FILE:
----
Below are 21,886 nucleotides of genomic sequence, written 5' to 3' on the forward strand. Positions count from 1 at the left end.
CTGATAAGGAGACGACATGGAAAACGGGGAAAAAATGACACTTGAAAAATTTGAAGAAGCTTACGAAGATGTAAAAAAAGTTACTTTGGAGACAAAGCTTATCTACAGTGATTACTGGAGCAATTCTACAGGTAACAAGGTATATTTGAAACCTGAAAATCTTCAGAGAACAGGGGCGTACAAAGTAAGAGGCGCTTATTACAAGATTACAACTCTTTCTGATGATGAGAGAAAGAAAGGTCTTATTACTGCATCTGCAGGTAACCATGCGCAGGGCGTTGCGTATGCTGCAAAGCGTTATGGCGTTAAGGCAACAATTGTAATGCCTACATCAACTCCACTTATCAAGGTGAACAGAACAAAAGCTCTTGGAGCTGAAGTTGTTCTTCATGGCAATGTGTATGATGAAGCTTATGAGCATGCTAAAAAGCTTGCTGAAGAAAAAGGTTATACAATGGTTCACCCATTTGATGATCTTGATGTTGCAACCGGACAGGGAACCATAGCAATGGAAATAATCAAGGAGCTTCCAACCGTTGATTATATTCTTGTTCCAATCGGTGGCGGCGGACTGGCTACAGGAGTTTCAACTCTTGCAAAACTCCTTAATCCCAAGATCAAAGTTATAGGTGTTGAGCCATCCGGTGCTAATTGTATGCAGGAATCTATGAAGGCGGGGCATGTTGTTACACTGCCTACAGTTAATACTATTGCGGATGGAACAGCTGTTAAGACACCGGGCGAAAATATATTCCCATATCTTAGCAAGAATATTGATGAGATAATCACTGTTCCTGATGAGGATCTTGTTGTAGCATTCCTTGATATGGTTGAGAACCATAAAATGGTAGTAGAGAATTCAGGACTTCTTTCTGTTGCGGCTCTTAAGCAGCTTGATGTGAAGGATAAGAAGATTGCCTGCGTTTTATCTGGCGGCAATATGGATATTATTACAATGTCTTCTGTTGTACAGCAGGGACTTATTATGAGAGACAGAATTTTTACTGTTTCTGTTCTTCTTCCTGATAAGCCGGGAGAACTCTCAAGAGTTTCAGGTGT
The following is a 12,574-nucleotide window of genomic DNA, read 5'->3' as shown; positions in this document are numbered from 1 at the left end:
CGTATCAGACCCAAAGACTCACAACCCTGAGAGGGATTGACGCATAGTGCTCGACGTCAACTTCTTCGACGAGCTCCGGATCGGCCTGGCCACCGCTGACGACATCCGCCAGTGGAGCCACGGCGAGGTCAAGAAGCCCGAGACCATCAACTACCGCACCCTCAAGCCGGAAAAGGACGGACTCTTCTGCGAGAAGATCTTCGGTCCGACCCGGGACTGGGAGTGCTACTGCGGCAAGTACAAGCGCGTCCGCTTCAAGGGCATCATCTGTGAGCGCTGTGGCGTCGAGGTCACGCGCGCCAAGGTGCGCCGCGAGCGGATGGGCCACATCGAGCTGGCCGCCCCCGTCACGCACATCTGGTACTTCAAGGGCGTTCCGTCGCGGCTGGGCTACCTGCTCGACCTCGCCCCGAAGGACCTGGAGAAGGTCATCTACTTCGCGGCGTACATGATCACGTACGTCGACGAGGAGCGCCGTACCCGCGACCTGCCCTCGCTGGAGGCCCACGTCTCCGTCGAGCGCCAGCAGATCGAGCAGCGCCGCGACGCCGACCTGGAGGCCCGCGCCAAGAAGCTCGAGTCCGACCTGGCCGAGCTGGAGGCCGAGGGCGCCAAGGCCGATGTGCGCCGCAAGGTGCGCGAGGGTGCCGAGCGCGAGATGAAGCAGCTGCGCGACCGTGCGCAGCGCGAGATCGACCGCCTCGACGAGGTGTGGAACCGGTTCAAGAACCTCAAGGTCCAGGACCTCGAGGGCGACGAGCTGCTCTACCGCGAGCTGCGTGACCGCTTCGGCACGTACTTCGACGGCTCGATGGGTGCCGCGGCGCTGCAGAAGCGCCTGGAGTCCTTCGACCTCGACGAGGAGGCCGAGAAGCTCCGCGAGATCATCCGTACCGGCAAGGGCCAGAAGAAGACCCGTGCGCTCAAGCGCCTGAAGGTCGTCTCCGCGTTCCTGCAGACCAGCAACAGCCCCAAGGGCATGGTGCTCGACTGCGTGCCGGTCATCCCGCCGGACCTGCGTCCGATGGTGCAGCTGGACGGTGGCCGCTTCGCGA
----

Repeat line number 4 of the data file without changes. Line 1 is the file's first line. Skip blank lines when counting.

CGTATCAGACCCAAAGACTCACAACCCTGAGAGGGATTGACGCATAGTGCTCGACGTCAACTTCTTCGACGAGCTCCGGATCGGCCTGGCCACCGCTGACGACATCCGCCAGTGGAGCCACGGCGAGGTCAAGAAGCCCGAGACCATCAACTACCGCACCCTCAAGCCGGAAAAGGACGGACTCTTCTGCGAGAAGATCTTCGGTCCGACCCGGGACTGGGAGTGCTACTGCGGCAAGTACAAGCGCGTCCGCTTCAAGGGCATCATCTGTGAGCGCTGTGGCGTCGAGGTCACGCGCGCCAAGGTGCGCCGCGAGCGGATGGGCCACATCGAGCTGGCCGCCCCCGTCACGCACATCTGGTACTTCAAGGGCGTTCCGTCGCGGCTGGGCTACCTGCTCGACCTCGCCCCGAAGGACCTGGAGAAGGTCATCTACTTCGCGGCGTACATGATCACGTACGTCGACGAGGAGCGCCGTACCCGCGACCTGCCCTCGCTGGAGGCCCACGTCTCCGTCGAGCGCCAGCAGATCGAGCAGCGCCGCGACGCCGACCTGGAGGCCCGCGCCAAGAAGCTCGAGTCCGACCTGGCCGAGCTGGAGGCCGAGGGCGCCAAGGCCGATGTGCGCCGCAAGGTGCGCGAGGGTGCCGAGCGCGAGATGAAGCAGCTGCGCGACCGTGCGCAGCGCGAGATCGACCGCCTCGACGAGGTGTGGAACCGGTTCAAGAACCTCAAGGTCCAGGACCTCGAGGGCGACGAGCTGCTCTACCGCGAGCTGCGTGACCGCTTCGGCACGTACTTCGACGGCTCGATGGGTGCCGCGGCGCTGCAGAAGCGCCTGGAGTCCTTCGACCTCGACGAGGAGGCCGAGAAGCTCCGCGAGATCATCCGTACCGGCAAGGGCCAGAAGAAGACCCGTGCGCTCAAGCGCCTGAAGGTCGTCTCCGCGTTCCTGCAGACCAGCAACAGCCCCAAGGGCATGGTGCTCGACTGCGTGCCGGTCATCCCGCCGGACCTGCGTCCGATGGTGCAGCTGGACGGTGGCCGCTTCGCGA